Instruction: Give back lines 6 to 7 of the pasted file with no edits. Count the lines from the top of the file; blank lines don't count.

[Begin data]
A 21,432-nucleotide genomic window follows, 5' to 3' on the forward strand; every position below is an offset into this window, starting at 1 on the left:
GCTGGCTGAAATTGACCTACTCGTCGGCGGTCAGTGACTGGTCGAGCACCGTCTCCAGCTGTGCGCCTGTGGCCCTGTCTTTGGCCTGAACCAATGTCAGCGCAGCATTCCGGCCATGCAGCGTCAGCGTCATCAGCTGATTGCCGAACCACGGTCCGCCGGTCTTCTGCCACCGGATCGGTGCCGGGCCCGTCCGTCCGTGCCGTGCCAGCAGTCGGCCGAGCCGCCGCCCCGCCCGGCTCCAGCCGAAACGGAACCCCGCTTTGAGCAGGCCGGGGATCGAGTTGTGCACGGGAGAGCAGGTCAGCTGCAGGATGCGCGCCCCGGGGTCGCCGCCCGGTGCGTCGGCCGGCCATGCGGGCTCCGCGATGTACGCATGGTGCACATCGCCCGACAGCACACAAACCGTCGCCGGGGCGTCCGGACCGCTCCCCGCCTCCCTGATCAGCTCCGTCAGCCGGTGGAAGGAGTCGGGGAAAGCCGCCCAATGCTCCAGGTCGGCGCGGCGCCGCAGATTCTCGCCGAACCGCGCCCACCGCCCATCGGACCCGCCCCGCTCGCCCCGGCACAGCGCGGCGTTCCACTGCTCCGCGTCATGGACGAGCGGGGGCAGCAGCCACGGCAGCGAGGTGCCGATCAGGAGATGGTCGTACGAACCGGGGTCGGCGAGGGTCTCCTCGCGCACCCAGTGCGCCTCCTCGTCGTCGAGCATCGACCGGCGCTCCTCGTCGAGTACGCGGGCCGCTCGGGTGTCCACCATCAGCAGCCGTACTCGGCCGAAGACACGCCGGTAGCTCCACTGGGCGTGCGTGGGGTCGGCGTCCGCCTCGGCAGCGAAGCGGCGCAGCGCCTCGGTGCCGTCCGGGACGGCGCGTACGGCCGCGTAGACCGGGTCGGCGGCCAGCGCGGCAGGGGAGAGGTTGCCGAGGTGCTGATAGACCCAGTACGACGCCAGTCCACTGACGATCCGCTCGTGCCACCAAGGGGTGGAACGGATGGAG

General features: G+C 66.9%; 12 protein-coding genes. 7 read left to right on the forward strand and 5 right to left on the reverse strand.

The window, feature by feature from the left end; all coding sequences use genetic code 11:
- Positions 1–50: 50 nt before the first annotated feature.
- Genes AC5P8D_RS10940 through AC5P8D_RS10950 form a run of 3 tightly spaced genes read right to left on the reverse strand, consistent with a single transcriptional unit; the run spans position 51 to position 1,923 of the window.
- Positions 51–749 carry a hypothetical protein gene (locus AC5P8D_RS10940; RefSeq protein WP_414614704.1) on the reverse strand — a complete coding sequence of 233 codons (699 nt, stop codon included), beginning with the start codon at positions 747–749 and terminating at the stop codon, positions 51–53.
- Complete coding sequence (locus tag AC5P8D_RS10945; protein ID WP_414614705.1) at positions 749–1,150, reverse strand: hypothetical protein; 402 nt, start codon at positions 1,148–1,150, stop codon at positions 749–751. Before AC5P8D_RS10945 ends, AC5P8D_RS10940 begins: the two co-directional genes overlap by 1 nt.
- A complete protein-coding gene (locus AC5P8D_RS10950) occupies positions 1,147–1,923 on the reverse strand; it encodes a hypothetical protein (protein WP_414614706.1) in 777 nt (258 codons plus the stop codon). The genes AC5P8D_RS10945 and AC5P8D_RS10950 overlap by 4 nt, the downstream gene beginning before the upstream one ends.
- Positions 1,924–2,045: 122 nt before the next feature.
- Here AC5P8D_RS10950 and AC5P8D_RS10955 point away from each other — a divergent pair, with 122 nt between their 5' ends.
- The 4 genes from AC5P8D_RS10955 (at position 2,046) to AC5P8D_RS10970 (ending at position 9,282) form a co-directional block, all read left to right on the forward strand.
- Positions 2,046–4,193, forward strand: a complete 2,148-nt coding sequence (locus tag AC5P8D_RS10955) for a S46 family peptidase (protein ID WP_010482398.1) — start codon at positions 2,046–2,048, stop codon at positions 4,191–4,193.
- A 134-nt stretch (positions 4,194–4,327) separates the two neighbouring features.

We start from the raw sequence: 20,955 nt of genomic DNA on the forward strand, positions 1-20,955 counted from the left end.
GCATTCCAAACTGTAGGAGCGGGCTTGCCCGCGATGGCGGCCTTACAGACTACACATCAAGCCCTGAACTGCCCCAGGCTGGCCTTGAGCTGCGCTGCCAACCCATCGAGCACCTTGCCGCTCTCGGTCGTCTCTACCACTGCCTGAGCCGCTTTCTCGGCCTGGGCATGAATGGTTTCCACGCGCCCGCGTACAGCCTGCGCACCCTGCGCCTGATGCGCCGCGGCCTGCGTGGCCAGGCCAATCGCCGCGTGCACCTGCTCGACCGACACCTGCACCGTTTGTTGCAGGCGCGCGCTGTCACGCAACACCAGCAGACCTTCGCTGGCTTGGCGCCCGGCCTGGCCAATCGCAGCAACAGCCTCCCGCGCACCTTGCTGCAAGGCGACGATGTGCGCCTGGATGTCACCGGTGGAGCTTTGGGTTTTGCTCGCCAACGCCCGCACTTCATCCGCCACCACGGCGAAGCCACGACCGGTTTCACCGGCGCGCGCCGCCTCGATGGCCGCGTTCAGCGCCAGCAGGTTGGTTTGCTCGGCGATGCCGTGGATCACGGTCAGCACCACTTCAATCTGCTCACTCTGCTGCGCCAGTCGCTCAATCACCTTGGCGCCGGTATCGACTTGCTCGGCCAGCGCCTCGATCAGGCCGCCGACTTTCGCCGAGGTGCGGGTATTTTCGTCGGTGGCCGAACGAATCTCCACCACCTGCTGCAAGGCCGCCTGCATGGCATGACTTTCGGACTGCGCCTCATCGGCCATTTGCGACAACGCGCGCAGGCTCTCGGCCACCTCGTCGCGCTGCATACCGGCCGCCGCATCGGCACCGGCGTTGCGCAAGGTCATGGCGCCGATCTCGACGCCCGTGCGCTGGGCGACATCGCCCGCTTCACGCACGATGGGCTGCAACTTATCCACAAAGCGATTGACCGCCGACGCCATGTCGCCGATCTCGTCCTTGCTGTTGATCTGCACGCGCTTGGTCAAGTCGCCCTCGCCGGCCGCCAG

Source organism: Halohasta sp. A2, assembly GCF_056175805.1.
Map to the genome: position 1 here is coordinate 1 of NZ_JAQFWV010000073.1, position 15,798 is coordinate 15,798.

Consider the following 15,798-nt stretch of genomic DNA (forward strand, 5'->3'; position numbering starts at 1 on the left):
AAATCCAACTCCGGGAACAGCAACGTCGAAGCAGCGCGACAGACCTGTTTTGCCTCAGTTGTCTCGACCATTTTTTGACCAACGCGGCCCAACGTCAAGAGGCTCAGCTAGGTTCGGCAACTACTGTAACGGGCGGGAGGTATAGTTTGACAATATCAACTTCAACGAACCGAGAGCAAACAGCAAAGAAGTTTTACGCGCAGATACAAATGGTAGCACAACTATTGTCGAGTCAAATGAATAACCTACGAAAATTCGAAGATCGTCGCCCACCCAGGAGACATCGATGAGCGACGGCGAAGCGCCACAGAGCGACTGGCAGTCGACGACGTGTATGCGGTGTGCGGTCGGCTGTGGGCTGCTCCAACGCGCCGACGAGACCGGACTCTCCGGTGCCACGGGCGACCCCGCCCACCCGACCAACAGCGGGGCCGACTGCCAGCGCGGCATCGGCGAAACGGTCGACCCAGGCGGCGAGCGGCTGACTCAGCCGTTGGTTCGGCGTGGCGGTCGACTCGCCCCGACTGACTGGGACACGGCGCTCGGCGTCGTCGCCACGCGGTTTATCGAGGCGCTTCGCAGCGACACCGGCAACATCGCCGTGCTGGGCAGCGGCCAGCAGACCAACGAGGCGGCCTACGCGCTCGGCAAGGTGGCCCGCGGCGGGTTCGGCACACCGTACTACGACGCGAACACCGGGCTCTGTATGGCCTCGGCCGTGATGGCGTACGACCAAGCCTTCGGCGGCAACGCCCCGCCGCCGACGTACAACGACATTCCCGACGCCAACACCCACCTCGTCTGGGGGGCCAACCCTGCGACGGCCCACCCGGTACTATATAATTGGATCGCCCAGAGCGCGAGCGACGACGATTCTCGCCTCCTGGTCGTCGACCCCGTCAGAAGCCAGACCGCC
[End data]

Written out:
- Genes AC5P8D_RS10940 through AC5P8D_RS10950 form a run of 3 tightly spaced genes read right to left on the reverse strand, consistent with a single transcriptional unit; the run spans position 51 to position 1,923 of the window.
- Positions 51–749 carry a hypothetical protein gene (locus AC5P8D_RS10940; RefSeq protein WP_414614704.1) on the reverse strand — a complete coding sequence of 233 codons (699 nt, stop codon included), beginning with the start codon at positions 747–749 and terminating at the stop codon, positions 51–53.